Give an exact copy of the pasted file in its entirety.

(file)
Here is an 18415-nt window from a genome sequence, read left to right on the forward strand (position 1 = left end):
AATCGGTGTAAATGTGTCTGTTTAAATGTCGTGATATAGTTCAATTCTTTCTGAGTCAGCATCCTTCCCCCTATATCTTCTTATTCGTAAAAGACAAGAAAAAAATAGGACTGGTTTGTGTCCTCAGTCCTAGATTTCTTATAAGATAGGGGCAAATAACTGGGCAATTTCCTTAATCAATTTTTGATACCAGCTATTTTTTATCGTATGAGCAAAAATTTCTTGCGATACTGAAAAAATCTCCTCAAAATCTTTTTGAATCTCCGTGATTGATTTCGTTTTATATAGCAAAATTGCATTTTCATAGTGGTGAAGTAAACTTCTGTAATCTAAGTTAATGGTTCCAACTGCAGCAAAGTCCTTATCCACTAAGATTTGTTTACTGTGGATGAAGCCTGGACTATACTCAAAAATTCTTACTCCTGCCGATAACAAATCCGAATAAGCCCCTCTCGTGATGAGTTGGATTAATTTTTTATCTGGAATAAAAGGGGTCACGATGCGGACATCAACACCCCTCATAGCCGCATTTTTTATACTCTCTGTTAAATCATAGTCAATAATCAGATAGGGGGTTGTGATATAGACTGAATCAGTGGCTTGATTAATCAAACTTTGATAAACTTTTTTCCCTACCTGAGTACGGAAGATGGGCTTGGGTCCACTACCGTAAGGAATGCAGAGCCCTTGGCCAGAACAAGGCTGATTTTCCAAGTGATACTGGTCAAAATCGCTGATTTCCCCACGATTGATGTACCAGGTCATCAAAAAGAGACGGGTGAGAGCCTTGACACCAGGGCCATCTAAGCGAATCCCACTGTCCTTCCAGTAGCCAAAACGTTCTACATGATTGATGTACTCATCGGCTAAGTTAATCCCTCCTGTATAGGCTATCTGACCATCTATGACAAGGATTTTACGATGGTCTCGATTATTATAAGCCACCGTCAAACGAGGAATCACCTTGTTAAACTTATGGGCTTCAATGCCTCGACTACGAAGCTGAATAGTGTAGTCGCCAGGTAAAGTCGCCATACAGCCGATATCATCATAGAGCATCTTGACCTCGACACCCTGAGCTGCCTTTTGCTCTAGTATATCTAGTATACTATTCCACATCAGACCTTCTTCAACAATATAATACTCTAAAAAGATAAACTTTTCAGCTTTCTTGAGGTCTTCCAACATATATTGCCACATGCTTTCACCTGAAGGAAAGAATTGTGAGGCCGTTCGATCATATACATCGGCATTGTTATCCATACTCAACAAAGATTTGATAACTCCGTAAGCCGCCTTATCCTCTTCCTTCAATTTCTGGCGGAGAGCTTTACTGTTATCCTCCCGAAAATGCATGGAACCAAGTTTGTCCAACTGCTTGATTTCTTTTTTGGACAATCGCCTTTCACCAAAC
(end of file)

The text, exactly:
Here is an 18415-nt window from a genome sequence, read left to right on the forward strand (position 1 = left end):
AATCGGTGTAAATGTGTCTGTTTAAATGTCGTGATATAGTTCAATTCTTTCTGAGTCAGCATCCTTCCCCCTATATCTTCTTATTCGTAAAAGACAAGAAAAAAATAGGACTGGTTTGTGTCCTCAGTCCTAGATTTCTTATAAGATAGGGGCAAATAACTGGGCAATTTCCTTAATCAATTTTTGATACCAGCTATTTTTTATCGTATGAGCAAAAATTTCTTGCGATACTGAAAAAATCTCCTCAAAATCTTTTTGAATCTCCGTGATTGATTTCGTTTTATATAGCAAAATTGCATTTTCATAGTGGTGAAGTAAACTTCTGTAATCTAAGTTAATGGTTCCAACTGCAGCAAAGTCCTTATCCACTAAGATTTGTTTACTGTGGATGAAGCCTGGACTATACTCAAAAATTCTTACTCCTGCCGATAACAAATCCGAATAAGCCCCTCTCGTGATGAGTTGGATTAATTTTTTATCTGGAATAAAAGGGGTCACGATGCGGACATCAACACCCCTCATAGCCGCATTTTTTATACTCTCTGTTAAATCATAGTCAATAATCAGATAGGGGGTTGTGATATAGACTGAATCAGTGGCTTGATTAATCAAACTTTGATAAACTTTTTTCCCTACCTGAGTACGGAAGATGGGCTTGGGTCCACTACCGTAAGGAATGCAGAGCCCTTGGCCAGAACAAGGCTGATTTTCCAAGTGATACTGGTCAAAATCGCTGATTTCCCCACGATTGATGTACCAGGTCATCAAAAAGAGACGGGTGAGAGCCTTGACACCAGGGCCATCTAAGCGAATCCCACTGTCCTTCCAGTAGCCAAAACGTTCTACATGATTGATGTACTCATCGGCTAAGTTAATCCCTCCTGTATAGGCTATCTGACCATCTATGACAAGGATTTTACGATGGTCTCGATTATTATAAGCCACCGTCAAACGAGGAATCACCTTGTTAAACTTATGGGCTTCAATGCCTCGACTACGAAGCTGAATAGTGTAGTCGCCAGGTAAAGTCGCCATACAGCCGATATCATCATAGAGCATCTTGACCTCGACACCCTGAGCTGCCTTTTGCTCTAGTATATCTAGTATACTATTCCACATCAGACCTTCTTCAACAATATAATACTCTAAAAAGATAAACTTTTCAGCTTTCTTGAGGTCTTCCAACATATATTGCCACATGCTTTCACCTGAAGGAAAGAATTGTGAGGCCGTTCGATCATATACATCGGCATTGTTATCCATACTCAACAAAGATTTGATAACTCCGTAAGCCGCCTTATCCTCTTCCTTCAATTTCTGGCGGAGAGCTTTACTGTTATCCTCCCGAAAATGCATGGAACCAAGTTTGTCCAACTGCTTGATTTCTTTTTTGGACAATCGCCTTTCACCAAAC